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Jailed Chinese writer receives top PEN honour

Liu Xiaobo
Liu Xiaobo

A Chinese writer who has been in jail since December for authoring a petition for human rights has been awarded this year's PEN/Barbara Goldsmith Freedom to Write Award.

Liu Xiaobo, one of China's pre-eminent dissident writers and activists and a leading figure in the PEN movement internationally, is being held without charge or trial under "residential surveillance" at an unknown location in Beijing.

Last December, he was arrested on suspicion of "inciting subversion of state power" for helping to pen Charter 08, a declaration that called for political reform, greater human rights and an end to one-party rule in China.

Since his arrest, nearly all of the original signatories of Charter 08 have been interrogated in a push to gather evidence on Liu. Despite the crackdown, the document has now been signed by more than 8,500 people from all walks of life throughout China.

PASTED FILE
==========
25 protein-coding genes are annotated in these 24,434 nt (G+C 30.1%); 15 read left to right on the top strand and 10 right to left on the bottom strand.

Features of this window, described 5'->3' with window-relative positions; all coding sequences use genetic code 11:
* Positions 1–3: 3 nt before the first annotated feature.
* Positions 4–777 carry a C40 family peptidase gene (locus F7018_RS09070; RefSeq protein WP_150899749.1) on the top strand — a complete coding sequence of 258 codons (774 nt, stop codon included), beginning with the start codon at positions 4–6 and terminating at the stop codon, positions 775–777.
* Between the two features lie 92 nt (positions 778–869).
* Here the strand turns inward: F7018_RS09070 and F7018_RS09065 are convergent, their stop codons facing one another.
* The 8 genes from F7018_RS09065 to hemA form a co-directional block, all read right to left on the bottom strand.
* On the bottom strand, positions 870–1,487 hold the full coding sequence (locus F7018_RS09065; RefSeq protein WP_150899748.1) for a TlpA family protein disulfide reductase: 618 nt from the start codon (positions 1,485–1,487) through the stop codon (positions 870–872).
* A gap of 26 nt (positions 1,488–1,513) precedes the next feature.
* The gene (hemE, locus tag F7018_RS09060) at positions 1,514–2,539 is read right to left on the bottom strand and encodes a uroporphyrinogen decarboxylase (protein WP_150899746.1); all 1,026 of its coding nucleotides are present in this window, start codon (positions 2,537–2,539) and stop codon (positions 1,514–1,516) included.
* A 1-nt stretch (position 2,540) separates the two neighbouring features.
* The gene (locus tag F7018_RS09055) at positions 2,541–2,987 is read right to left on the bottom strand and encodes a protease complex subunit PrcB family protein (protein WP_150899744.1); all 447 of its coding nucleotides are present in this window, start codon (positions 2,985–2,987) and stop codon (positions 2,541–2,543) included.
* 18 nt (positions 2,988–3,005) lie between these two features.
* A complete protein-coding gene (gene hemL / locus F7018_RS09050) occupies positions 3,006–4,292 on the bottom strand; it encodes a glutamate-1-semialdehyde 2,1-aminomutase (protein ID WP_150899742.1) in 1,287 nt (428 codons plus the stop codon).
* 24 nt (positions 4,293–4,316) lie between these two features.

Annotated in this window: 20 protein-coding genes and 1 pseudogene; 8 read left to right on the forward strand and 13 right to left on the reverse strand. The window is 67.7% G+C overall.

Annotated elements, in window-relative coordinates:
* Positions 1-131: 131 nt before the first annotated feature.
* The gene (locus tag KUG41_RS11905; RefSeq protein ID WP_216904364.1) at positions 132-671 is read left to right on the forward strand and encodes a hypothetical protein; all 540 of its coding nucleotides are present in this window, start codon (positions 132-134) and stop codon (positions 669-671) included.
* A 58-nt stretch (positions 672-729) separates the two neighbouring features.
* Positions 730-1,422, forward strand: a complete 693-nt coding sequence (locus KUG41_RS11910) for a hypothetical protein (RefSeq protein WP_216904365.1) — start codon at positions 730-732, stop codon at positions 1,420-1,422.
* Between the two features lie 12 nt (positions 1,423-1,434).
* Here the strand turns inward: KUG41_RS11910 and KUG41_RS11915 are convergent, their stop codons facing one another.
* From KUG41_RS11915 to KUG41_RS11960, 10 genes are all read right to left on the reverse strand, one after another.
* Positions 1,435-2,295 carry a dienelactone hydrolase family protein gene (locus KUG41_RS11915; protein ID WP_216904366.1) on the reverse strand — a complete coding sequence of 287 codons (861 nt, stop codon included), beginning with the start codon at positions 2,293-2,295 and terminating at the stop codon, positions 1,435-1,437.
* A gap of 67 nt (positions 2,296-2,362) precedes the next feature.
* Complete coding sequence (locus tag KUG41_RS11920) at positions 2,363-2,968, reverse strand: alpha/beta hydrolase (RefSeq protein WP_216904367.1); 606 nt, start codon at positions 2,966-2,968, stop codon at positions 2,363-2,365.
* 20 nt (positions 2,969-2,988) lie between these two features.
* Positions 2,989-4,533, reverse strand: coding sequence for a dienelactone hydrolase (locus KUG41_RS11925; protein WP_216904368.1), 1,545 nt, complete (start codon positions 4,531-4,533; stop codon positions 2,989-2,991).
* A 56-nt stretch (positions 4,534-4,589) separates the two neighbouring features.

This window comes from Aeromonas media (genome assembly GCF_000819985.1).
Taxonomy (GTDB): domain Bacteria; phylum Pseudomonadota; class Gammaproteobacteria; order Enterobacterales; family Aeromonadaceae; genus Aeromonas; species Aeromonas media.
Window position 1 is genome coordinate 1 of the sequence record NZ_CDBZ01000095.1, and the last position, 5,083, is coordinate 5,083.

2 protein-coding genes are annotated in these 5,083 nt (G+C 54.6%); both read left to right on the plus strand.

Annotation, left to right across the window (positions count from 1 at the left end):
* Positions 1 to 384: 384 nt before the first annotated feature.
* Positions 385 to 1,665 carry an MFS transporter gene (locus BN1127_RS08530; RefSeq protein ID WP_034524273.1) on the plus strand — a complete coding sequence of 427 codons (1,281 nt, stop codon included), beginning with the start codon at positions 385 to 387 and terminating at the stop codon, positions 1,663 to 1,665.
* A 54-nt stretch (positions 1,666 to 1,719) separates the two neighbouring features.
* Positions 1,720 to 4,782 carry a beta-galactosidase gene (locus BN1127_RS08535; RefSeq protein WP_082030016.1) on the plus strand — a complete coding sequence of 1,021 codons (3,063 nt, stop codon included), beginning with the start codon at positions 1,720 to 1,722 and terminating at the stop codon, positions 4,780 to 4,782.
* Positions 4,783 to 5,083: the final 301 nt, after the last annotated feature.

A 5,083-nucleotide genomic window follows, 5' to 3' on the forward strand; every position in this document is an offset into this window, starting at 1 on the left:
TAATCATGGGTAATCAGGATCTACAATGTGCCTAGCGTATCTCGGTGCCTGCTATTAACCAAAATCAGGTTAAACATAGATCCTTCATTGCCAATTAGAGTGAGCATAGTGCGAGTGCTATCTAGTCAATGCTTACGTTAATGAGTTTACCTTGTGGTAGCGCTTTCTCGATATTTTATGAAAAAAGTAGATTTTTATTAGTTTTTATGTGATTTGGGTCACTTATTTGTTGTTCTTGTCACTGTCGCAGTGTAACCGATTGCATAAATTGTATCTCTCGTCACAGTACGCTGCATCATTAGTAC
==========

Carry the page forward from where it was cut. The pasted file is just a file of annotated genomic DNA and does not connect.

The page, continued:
Not that this is the first time Liu has been targeted - time and again he has been jailed and watched by the police for playing a crucial role in the pro-democracy movement, from staging a hunger strike during the Tiananmen Square massacre to calling for dialogue between the Dalai Lama and the Chinese government.

The award, which honours international literary figures who have been persecuted or imprisoned for exercising or defending the right to freedom of expression, was presented at PEN's annual gala on 28 April in New York.

For more on Liu, see:

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